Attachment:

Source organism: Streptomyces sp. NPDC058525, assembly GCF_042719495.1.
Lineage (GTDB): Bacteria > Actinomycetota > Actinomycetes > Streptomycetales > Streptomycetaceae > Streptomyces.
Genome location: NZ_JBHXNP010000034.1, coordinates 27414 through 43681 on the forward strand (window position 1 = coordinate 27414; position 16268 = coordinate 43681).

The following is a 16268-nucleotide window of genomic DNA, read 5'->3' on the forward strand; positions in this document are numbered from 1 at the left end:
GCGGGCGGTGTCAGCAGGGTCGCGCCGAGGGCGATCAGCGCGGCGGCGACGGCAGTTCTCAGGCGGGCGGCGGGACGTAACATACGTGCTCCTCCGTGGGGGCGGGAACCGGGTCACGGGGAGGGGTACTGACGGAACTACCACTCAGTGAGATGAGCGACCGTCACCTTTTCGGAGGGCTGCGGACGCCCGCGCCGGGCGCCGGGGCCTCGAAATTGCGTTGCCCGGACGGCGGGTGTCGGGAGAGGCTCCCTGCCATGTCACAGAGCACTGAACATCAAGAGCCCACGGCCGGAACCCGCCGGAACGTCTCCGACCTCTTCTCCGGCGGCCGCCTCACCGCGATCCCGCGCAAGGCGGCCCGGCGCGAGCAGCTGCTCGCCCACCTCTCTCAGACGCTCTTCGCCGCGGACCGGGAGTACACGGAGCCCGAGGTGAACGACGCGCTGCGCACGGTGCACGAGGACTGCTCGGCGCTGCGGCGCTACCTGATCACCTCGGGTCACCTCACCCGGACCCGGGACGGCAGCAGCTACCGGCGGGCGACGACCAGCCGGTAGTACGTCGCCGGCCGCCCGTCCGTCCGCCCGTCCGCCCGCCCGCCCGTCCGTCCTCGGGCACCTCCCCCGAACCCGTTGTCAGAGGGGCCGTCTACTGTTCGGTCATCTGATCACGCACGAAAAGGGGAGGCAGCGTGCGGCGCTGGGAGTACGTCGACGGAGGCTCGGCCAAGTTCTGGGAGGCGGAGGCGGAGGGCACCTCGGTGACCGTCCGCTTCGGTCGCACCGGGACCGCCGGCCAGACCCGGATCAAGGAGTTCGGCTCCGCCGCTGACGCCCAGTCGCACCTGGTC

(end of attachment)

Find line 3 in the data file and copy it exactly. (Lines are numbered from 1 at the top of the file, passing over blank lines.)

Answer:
Genome location: NZ_JBHXNP010000034.1, coordinates 27414 through 43681 on the forward strand (window position 1 = coordinate 27414; position 16268 = coordinate 43681).